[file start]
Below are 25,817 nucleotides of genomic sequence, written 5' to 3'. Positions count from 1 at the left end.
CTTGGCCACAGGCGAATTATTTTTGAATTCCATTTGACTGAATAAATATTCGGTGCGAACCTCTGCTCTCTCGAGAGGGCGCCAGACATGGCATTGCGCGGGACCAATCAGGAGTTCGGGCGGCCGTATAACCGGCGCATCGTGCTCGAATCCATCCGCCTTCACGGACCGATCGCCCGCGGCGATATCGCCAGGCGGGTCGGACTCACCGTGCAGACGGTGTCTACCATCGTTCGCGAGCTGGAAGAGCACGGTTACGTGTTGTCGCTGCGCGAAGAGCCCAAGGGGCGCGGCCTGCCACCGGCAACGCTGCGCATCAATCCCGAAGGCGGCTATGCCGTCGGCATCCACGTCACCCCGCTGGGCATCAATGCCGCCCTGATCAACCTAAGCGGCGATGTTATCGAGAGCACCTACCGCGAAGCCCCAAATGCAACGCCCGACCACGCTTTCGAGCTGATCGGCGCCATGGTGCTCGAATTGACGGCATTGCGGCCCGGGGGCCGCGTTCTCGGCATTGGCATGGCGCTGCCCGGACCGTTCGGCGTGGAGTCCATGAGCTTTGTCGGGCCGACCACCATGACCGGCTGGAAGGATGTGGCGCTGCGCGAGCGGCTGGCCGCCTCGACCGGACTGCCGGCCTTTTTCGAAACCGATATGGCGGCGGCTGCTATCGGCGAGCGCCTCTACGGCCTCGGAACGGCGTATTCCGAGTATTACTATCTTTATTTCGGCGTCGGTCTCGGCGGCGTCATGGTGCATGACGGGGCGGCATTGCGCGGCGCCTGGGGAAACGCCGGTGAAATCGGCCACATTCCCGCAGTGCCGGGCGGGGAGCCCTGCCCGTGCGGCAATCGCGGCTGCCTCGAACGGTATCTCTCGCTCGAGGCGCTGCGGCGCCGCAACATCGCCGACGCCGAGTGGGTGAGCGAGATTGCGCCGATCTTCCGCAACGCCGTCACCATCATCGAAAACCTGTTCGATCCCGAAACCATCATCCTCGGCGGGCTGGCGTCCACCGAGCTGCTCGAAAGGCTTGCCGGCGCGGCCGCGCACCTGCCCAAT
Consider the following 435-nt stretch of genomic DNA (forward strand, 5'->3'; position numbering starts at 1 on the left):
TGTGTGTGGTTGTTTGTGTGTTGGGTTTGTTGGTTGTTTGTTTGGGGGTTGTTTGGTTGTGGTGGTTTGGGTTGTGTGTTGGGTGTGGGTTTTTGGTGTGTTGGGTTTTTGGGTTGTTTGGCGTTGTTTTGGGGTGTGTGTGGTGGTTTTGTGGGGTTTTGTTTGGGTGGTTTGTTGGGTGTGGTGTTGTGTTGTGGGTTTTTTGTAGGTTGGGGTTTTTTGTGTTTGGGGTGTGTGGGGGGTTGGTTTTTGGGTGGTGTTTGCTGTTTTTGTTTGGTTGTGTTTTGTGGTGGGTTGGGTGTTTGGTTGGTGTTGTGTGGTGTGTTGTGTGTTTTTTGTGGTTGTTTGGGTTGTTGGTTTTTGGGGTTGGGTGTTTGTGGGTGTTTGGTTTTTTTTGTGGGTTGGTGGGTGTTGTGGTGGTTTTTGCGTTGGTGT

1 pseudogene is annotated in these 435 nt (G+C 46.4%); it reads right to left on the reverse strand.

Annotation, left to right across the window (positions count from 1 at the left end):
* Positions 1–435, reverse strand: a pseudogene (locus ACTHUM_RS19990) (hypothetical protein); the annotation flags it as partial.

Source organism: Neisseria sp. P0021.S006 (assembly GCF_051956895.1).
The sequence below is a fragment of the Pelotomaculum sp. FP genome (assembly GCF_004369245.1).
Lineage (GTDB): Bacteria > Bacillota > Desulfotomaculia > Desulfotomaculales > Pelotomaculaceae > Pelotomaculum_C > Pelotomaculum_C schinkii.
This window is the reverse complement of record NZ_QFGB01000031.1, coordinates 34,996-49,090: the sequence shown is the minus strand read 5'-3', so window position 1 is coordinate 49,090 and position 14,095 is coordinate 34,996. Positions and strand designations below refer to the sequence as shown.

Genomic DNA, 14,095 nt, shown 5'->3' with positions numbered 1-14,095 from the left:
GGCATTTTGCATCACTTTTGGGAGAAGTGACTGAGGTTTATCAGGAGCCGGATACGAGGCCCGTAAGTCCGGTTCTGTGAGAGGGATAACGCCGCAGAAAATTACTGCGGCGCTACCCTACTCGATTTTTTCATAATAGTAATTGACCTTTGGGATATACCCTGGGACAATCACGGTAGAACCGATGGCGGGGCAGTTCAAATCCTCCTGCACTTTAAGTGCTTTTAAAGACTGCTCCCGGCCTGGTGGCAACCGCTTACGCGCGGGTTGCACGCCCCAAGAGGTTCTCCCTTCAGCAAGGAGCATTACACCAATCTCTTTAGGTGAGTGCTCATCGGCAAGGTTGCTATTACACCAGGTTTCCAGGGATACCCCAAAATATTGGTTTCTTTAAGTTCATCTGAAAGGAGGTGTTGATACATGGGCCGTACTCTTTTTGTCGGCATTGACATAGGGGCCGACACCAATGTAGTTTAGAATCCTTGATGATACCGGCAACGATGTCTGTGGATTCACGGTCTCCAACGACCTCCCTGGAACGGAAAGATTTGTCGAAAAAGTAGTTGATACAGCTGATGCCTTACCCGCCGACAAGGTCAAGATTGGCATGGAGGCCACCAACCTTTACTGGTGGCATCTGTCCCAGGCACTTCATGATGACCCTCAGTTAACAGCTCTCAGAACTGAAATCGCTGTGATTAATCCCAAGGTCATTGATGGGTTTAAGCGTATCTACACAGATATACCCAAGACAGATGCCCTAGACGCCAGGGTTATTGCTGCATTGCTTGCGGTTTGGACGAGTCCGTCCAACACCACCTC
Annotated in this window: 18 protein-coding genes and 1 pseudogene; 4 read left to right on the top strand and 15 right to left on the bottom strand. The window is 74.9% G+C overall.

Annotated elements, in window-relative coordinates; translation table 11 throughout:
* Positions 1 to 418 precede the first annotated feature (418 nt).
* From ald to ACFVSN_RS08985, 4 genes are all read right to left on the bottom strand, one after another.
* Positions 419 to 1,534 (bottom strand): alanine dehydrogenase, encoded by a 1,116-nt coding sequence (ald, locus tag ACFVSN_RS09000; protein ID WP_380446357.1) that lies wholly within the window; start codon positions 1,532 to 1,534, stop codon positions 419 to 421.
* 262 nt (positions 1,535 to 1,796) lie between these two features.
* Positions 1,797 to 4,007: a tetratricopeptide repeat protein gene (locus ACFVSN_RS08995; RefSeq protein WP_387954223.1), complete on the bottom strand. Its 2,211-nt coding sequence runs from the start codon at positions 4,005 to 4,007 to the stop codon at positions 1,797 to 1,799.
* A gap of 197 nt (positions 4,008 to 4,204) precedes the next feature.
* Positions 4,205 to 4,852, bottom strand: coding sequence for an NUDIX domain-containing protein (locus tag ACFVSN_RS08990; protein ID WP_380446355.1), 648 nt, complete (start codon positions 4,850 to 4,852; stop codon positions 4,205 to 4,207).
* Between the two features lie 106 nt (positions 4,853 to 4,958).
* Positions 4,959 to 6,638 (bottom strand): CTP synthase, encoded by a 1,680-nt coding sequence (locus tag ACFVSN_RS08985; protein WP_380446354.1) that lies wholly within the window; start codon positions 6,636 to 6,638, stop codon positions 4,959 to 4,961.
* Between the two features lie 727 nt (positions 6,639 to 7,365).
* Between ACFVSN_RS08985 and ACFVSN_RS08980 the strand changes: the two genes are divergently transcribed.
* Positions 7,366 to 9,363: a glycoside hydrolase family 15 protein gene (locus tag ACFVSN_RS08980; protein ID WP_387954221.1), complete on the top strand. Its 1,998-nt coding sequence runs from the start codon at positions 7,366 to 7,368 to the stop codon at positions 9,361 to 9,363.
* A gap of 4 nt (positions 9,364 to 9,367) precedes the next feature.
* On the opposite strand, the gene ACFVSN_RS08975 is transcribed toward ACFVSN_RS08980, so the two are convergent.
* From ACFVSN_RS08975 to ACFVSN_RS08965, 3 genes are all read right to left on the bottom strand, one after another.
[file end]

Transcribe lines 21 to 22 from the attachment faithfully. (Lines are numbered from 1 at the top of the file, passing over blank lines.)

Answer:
* A gap of 197 nt (positions 4,008 to 4,204) precedes the next feature.
* Positions 4,205 to 4,852, bottom strand: coding sequence for an NUDIX domain-containing protein (locus tag ACFVSN_RS08990; protein ID WP_380446355.1), 648 nt, complete (start codon positions 4,850 to 4,852; stop codon positions 4,205 to 4,207).